Treatment was well tolerated with no scarring or irritation. Duct tape is easily available and cheap when compared with the cost of over the counter and prescription medications [7].

Tape stripping

The Perth Children’s Hospital outlines the use of tape stripping in its pre-referral guidelines, and suggests that tape stripping can be effective though is often painful.

“Put medical tape on the molluscum and then remove quickly, resulting in removal of the central umbilicated area”.

This sounds like it would be quite uncomfortable, thus I would consider trying this if duct tape occlusion as outlined above was unsuccessful.

Naturopathic treatment considerations for molluscum contagiosum

Molluscum cream/ointment

Thuja, lemon myrtle, lemon balm and St John’s Wort have an antiviral effect when applied topically. I often mix up a ‘molluscum cream’ at the clinic for the young people that I work with.

For over the counter options, you can try the Martin and Pleasance Thuja Cream, or the Wildcraft Dispensary Thuja Ointment- these are both available online or at health food stores.
I would suggest applying 1-3 times daily- whatever frequency works for you and your family.

I recommend using a clean spoon to get a small amount of cream out of the jar for each application, and then using clean hands to apply a small amount to cover each spot- the reason for this is to avoid introducing any nasties into the cream in the jar itself.

Spots should be covered to avoid picking/scratching and further spread; or others coming into contact- this can be either by clothing, or if this is not weather appropriate, a covering of your choice (bandaid, bandage, etc)

Ensure you wash your hands thoroughly after applying the cream.

Prebiotics, strain specific probiotics, and other natural medicines

Prebiotics, strain specific probiotics, vitamin C and zinc can all be used to stimulate a healthy immune system response. For stubborn cases, liquid herbal medicines may be helpful. Speak to your natural medicine practitioner for assistance with an option that is tailored to your unique needs.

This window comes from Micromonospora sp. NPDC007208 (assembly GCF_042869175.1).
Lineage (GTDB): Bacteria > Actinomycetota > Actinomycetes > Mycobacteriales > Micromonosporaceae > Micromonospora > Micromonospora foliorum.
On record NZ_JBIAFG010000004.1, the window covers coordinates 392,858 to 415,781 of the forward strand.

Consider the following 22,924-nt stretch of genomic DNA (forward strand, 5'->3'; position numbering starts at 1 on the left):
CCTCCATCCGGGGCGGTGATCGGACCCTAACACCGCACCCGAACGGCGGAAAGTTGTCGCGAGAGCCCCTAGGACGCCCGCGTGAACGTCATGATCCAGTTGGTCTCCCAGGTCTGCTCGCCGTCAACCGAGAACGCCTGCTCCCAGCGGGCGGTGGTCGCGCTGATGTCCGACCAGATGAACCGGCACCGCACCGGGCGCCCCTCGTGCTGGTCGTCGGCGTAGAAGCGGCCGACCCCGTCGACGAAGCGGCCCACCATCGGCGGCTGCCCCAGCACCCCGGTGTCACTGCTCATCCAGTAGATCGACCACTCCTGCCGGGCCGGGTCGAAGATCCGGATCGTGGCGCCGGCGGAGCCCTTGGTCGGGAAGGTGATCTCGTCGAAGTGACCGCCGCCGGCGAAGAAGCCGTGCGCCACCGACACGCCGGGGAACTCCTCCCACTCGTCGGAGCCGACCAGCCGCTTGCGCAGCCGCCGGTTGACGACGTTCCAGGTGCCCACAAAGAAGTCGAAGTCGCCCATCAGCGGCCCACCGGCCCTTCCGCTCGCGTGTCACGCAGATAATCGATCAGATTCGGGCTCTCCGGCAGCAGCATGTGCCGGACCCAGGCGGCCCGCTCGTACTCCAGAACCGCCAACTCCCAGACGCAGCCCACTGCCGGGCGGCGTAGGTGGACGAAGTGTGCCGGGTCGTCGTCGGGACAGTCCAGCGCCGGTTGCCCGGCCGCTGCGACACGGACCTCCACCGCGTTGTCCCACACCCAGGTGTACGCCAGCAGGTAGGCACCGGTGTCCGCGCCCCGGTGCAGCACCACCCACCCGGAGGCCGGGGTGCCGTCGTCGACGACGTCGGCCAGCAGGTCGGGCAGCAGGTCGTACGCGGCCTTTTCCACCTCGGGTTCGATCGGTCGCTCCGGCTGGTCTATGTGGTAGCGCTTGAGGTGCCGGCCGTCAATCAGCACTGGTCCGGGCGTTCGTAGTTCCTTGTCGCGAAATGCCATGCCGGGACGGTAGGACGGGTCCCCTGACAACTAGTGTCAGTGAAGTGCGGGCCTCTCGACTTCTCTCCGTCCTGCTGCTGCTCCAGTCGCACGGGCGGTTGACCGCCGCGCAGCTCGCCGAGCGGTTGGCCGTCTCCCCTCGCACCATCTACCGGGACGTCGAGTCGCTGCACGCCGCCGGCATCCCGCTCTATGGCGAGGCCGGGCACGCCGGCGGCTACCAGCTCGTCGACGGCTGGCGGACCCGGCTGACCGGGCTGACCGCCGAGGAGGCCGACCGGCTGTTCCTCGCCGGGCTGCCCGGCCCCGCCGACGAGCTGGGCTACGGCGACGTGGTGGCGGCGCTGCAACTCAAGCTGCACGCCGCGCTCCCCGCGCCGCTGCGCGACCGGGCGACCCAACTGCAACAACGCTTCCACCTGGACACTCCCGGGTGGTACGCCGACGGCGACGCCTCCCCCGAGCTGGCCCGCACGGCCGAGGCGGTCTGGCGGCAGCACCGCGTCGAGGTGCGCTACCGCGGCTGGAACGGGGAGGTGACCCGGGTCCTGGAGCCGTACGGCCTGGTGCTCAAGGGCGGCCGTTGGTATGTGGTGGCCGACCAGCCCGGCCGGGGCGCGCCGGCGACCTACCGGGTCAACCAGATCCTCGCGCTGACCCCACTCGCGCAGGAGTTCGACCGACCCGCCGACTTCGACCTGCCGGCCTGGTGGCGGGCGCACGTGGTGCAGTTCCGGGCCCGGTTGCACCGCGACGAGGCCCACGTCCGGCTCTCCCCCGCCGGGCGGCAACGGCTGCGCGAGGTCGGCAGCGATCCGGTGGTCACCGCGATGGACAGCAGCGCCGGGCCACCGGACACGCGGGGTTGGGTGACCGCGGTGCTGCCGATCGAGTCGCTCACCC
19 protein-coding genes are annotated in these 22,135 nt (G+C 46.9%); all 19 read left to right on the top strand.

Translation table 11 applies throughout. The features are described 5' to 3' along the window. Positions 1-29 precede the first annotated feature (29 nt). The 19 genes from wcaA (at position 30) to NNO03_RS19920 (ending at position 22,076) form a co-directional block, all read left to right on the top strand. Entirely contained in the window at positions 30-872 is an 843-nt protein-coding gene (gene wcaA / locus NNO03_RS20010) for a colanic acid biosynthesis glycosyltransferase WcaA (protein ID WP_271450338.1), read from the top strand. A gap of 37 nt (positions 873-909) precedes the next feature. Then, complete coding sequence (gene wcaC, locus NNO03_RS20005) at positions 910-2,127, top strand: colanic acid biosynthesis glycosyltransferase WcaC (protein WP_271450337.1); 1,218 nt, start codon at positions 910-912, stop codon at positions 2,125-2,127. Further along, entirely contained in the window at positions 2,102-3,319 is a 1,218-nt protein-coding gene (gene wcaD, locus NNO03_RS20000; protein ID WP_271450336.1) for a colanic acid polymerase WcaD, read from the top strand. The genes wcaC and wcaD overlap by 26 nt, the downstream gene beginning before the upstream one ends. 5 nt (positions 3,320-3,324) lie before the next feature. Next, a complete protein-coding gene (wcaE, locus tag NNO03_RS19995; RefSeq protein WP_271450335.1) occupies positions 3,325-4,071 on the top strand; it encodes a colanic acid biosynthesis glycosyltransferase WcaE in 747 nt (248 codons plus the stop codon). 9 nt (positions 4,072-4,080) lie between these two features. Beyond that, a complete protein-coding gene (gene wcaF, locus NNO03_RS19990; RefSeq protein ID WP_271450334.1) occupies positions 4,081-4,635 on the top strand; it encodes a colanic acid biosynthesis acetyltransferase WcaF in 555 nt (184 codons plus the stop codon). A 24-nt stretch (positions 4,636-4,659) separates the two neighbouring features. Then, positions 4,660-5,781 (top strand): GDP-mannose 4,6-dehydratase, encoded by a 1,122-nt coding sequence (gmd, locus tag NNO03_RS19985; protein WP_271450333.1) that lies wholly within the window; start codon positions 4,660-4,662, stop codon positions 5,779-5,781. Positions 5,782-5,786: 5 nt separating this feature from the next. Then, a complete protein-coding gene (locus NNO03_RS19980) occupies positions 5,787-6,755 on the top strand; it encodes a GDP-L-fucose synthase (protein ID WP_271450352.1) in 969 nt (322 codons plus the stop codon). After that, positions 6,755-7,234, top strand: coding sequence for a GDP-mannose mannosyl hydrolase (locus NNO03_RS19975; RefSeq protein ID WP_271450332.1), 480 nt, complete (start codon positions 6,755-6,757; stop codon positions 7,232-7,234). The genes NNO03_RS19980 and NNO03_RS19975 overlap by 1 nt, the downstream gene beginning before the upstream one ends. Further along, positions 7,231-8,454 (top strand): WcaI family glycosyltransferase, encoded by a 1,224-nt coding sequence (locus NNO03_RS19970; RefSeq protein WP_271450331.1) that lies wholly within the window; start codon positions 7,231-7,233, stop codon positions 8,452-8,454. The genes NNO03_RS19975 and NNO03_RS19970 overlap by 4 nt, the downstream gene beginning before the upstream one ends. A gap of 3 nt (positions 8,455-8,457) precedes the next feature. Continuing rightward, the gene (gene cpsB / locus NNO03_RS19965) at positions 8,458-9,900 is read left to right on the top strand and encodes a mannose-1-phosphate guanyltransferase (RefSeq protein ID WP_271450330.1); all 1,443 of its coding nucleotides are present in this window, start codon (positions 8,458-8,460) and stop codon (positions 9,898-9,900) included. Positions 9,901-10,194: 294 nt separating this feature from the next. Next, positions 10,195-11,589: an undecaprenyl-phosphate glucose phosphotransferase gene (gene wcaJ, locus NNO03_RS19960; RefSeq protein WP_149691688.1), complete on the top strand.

Looking for support?

I offer both in clinic and online consultations to help you navigate tailored options for molluscum contagiosium. After a consultation, you’ll be able to access practitioner-only supplements and herbal medicines.

A specific short consultation is available for molluscum, however if your child has multiple concerns- please book an initial child consultation.

You can book online here: https://charlotteingram.com.au/book-appointment/


1.         Watjer, R.M., et al., Molluscum contagiosum survey – common approach and attitude towards treatment and research in Dutch general practice. BMC Primary Care, 2023. 24(1).

2.         Han, H., et al., Molluscum Contagiosum Virus Evasion of Immune Surveillance: A Review. Journal of Drugs in Dermatology, 2023. 22(2): p. 182-189.

3.         van der Wouden, J.C., et al., Interventions for cutaneous molluscum contagiosum. Cochrane Database of Systematic Reviews, 2009(4).

4.         Braue, A., et al., Epidemiology and impact of childhood molluscum contagiosum: a case series and critical review of the literature. Pediatr Dermatol, 2005. 22(4): p. 287-94.

5.         Chao, Y.C., et al., Comparative efficacy of treatments for molluscum contagiosum: A systematic review and network metaanalysis. JDDG: Journal der Deutschen Dermatologischen Gesellschaft, 2023. 21(6): p. 587-597.

6.         Burke, B.E., J.-E. Baillie, and R.D. Olson, Essential oil of Australian lemon myrtle (Backhousia citriodora) in the treatment of molluscum contagiosum in children. Biomedicine & Pharmacotherapy, 2004. 58(4): p. 245-247.

7.         Lindau, M.S. and M.Y. Munar, Use of duct tape occlusion in the treatment of recurrent molluscum contagiosum. Pediatr Dermatol, 2004. 21(5): p. 609.